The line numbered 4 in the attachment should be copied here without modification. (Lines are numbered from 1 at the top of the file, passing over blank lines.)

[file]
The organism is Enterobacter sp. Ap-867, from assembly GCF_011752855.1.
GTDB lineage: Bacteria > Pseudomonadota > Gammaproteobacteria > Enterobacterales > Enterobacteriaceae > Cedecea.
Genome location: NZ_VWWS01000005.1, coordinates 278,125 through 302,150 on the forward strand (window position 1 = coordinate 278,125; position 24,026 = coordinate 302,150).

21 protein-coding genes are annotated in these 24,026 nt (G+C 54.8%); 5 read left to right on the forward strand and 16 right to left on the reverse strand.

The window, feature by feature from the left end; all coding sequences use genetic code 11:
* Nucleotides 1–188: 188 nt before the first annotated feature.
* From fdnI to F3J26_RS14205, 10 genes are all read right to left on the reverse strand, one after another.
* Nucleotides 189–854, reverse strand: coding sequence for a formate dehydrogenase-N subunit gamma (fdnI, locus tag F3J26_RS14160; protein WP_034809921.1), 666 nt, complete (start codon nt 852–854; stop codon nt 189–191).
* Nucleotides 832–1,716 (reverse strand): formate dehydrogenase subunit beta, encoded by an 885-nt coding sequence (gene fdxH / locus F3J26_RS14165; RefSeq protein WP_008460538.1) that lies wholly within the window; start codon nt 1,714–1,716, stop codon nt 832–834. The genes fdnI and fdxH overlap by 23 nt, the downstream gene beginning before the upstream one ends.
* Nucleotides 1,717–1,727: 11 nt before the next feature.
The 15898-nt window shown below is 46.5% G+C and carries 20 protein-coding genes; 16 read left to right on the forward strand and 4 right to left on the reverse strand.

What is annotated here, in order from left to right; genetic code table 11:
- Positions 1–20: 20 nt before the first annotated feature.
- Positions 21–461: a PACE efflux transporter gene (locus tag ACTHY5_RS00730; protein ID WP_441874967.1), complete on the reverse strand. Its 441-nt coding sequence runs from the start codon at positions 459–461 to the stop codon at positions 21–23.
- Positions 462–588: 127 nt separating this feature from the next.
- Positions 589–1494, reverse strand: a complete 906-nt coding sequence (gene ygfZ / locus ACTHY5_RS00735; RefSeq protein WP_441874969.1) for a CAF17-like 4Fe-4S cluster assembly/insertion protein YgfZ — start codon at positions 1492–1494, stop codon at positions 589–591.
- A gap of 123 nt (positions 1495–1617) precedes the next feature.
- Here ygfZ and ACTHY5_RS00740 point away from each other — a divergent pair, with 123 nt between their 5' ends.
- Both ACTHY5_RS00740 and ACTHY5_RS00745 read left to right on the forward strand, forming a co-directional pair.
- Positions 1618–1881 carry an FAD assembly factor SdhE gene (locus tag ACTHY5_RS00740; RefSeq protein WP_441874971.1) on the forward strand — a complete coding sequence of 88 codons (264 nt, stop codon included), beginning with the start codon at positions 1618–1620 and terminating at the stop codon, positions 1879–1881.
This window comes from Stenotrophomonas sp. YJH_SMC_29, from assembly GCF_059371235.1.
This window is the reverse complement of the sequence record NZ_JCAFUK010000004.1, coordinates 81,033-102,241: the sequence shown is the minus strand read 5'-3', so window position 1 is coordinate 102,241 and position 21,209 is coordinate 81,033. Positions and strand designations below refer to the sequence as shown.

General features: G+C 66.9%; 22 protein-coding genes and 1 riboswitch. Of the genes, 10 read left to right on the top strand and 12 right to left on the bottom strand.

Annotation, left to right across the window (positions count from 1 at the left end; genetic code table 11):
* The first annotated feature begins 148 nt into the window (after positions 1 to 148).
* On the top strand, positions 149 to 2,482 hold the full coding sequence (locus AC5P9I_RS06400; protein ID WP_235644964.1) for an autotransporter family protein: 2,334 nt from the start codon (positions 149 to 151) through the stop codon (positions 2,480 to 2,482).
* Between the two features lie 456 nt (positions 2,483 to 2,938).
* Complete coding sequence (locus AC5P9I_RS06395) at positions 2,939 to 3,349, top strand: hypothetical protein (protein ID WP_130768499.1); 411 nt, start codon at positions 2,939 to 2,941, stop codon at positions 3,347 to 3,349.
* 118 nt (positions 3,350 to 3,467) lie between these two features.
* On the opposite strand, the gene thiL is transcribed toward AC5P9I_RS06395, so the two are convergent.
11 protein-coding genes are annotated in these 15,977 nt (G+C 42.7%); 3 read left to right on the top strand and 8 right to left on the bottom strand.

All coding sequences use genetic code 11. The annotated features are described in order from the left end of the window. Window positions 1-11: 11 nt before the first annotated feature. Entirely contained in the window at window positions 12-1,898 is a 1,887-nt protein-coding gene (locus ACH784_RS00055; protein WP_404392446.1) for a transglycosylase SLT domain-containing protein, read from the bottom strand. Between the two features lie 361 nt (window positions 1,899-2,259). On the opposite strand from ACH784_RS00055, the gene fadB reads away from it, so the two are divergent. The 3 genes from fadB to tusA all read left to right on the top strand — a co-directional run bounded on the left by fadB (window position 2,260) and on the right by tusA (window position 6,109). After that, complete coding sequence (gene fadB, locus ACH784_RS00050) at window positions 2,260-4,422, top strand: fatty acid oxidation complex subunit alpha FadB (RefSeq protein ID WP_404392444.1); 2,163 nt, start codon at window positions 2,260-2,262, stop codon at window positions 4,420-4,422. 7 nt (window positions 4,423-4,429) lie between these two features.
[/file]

21 protein-coding genes are annotated in these 24,026 nt (G+C 54.8%); 5 read left to right on the forward strand and 16 right to left on the reverse strand.